I remember that at a certain point in school, I became self-conscious about reading aloud. Until that time, I'd always enjoyed it, because I knew I was good at it. (Let's just be honest, shall we? ;o))
I don't remember the details, but a teacher corrected my pronunciation, and I didn't want to further embarrass myself by mispronouncing even more words. I guess it didn't occur to me that the only way I'd learn correct pronunciation was to hear it. Instead, I felt that it would make me look stupid, and that annoyed me-- particularly when I knew what the word meant. (I'm still not really fond of corrections or so-called "constructive criticism", but I suppose few of us are.)
Anyway, I've long been sensitive to issues of pronunciation. (Maybe this has hindered my progress in learning Swedish. Yeah, that must be it. It couldn't have anything to do with the fact that I never practice. . .)
I'm also interested in linguistic curiosities in general, so naturally I was amused to come across this list somewhere out on the vast WWW. Someone made an impromptu list of names whose bizarre pronunciations bear little resemblance to their spellings.
I'll just copy and paste the relevant bit so you don't have to wade through that forum I linked to above (unless you want to, of course):
Cockburn I mentioned above [pronounced "Coburn"], Other food related ones might be Worcester (sauce) pronounced Wooster; Leicester (cheese) pronounced lester
Other examples (not a complete list by any means)
Wymondham (pronounced Wind-am),
Althorp – pronounced 'Awltrup'
Belvoir – pronounced 'Beever'
Cholmondely – 'Chumli'
Featherstonehaugh – 'Fanshaw'
Leominster – 'Lemster'
Leveson-Gower – 'Loosen-Gaw'
Marjoribanks – 'Marchbanks'
Ralph – 'Rafe'
Ranulph – 'Ralph'
St. John – 'Sin Jin'
Towcester – 'Toaster'
Woolfardisworthy – 'Woolseri'
Wriothesley – 'Roxli'
Menzies - 'Minges'
Some of you will recognize that the pronunciation of one of those names is very similar to my own maiden name. Interesting! Maybe I have some incredibly distant cousins sipping tea in England under that name. Or maybe not. (g)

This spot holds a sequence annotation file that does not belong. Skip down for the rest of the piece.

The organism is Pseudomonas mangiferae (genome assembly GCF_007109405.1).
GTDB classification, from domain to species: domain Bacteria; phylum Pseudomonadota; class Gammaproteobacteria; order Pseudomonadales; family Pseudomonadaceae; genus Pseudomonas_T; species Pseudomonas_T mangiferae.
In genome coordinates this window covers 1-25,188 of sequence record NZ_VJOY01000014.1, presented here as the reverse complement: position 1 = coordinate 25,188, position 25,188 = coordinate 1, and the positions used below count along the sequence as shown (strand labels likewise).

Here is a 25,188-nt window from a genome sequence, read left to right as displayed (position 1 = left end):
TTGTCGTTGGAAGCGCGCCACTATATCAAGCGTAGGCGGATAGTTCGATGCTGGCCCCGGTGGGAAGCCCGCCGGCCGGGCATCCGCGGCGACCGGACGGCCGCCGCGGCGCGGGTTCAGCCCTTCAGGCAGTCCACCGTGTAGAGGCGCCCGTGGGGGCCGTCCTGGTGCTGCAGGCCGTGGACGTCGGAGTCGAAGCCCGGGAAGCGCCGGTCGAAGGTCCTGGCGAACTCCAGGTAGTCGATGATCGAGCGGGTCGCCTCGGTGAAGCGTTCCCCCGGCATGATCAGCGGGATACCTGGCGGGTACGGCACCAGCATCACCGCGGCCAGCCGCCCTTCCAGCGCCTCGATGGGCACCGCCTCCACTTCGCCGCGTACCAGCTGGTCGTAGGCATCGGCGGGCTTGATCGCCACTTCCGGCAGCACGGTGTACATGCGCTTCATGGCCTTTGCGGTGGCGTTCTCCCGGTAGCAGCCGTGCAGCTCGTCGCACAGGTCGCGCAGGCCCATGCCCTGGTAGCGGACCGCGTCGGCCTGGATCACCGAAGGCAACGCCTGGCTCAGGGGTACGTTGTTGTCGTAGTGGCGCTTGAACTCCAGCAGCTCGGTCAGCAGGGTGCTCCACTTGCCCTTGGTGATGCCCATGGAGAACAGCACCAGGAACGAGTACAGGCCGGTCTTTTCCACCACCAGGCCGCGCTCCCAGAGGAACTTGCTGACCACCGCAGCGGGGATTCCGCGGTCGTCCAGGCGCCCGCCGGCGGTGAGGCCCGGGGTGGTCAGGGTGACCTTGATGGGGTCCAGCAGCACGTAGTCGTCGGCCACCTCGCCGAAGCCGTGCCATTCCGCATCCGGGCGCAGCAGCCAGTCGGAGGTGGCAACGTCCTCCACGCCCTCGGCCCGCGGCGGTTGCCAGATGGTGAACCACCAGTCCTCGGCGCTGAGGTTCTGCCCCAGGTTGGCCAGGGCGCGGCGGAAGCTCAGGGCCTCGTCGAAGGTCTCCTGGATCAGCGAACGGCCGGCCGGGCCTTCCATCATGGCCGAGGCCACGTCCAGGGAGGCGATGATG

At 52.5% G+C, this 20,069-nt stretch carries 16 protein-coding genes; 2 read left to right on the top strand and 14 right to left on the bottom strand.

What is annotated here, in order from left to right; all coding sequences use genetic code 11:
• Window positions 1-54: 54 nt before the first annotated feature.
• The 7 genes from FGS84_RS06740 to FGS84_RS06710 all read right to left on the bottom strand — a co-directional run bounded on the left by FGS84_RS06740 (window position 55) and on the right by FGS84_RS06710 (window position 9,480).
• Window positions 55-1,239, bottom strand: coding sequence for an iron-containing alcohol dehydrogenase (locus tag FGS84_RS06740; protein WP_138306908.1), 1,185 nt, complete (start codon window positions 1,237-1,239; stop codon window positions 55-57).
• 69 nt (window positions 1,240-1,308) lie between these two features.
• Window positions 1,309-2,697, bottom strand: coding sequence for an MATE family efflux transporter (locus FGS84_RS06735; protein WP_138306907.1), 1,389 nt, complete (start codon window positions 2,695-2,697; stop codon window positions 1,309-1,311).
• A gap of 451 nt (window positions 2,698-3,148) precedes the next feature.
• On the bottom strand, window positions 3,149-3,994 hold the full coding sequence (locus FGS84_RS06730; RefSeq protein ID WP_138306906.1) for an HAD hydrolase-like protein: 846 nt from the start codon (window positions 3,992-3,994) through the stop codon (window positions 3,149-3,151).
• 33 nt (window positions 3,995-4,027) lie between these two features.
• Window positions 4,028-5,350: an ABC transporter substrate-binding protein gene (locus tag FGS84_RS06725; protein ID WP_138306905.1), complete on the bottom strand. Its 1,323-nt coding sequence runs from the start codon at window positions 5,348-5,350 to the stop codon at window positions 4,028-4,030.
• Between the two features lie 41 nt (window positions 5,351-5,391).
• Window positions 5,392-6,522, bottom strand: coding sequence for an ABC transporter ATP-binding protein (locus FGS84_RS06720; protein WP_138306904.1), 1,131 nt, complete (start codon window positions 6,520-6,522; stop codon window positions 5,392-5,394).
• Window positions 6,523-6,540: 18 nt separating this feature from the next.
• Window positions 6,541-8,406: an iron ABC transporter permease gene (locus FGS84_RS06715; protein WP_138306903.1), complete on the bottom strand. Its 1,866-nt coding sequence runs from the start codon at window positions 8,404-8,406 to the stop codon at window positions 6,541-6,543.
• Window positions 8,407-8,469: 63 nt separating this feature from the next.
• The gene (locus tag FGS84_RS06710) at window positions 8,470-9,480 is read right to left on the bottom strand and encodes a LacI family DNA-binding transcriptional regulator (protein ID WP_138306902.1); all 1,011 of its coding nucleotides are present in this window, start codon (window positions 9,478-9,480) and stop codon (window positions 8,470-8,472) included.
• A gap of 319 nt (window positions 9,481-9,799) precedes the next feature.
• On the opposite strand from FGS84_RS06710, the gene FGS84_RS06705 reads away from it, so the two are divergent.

In the forum, the topic of St. John/Sin Jin's appearance in Jane Eyre came up. Some seemed to think that if you'd read the book, you'd know that "St. John" is pronounced "Sin Jin".
Part of me is (jokingly) offended because I myself read and loved the book, but never had a clue it wasn't pronounced "Saint John" until I saw a film based on the novel. (True, I thought "Saint John" was an awfully weird name-- yes, I do still form opinions on the weirdness of names, even though I have what is arguably an odd name, myself (g)-- but "Sin Jin" doesn't really seem more normal to me. In fact, it reminds me of "Sinbad the Sailor"!)
Another part of me just wants to laugh and say, "You've got to be kidding, right?!" It's a book! How am I supposed to magically "hear" the way a name is pronounced just by reading it? Especially if it's an odd pronunciation, running counter to everything I've ever been taught about phonetics! Unless I'm forgetting a part of the book where his name is rhymed with something else. And I'm pretty sure I'm not. St. John Rivers isn't exactly the type of character who has rhymes written about him by his fellow characters.
Anyway. . . Be careful around those British people. With mismatched spellings and pronunciations like those, they've gotta be crazy. (Or at least mildly cruel, laying traps of this sort.) ;o)